October 3, 2007
In a case of fiction begetting reality, several college campuses across the country have found themselves the center of an underground "Free the Frogs" campaign.
Apparently inspired by a satirical and metaphorical episode in the novel WALDEN by Michael T. Dolan, students in at least six campuses have "freed" frogs from their biology labs.
Incidents have taken place on the campuses of Indian State University, Waldron University, Texas A&P, South Dakotan State, Browning University, and Yeats University in the past several weeks, with a new incident seeming to crop up each week at a new campus.
Incidents have varied from students breaking into biology labs to simply taking frogs during labs. Where the frogs have ended up has varied as well, with some frogs finding themselves in college cafeterias while another showed up on the desk of the Dean of Admissions at Waldron University in Boston, Mass.
Said Adam Welsh, Vice President of Public Affairs at Browning University: "We are not overly concerned by this incident because it appears more along the lines of student practical joke than anything with malicious intent. We do not see this happening again, and have taken steps to ensure that."
Students at Texas A&P have eluded to an underground "Free the Frogs" campaign that is being forwarded online on popular student sites like MySpace, Facebook, and YouTube.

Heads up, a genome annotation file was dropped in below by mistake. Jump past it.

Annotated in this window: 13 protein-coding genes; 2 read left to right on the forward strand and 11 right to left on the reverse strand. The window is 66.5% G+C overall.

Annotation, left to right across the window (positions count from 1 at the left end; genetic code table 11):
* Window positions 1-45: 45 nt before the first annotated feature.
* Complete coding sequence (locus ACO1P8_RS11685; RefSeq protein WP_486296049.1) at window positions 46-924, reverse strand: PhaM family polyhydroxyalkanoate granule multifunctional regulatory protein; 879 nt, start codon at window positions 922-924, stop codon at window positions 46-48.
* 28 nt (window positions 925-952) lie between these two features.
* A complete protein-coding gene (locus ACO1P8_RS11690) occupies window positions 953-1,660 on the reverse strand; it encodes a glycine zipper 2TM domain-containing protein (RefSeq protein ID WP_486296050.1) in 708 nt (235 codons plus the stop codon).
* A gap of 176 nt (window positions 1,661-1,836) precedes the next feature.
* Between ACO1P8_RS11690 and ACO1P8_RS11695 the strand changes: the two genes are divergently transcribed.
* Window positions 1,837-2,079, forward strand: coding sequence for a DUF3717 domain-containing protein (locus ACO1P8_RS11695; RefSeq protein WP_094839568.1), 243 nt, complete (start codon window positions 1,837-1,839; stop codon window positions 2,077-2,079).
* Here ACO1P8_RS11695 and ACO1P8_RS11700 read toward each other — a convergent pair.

Said Texas A&P sophomore Mickey Delpino, "I think its just a joke. I don't think these students have any high motivation that has anything to do with animal rights, PETA, or the environment. I really do think it just stems from fiction."
The fiction Delpino refers to is a coming of age novel called WALDEN which was published by Conversari House last fall. The novel, by Michael T. Dolan, has a cult following among college students and is the supposed inspiration for the "Free the Frog" events.
In the book, the protagonist and his cohorts break into a biology lab in a night of drunken antics and take the preserved frogs to a nearby pond and hurl them back to whence they came.
While more incidents are likely, it seems the "Free the Frogs" movement is just another antic spreading across the Internet -- and college campuses.
The chapter that inspired this underground movement can be read for free at www.conversari.com.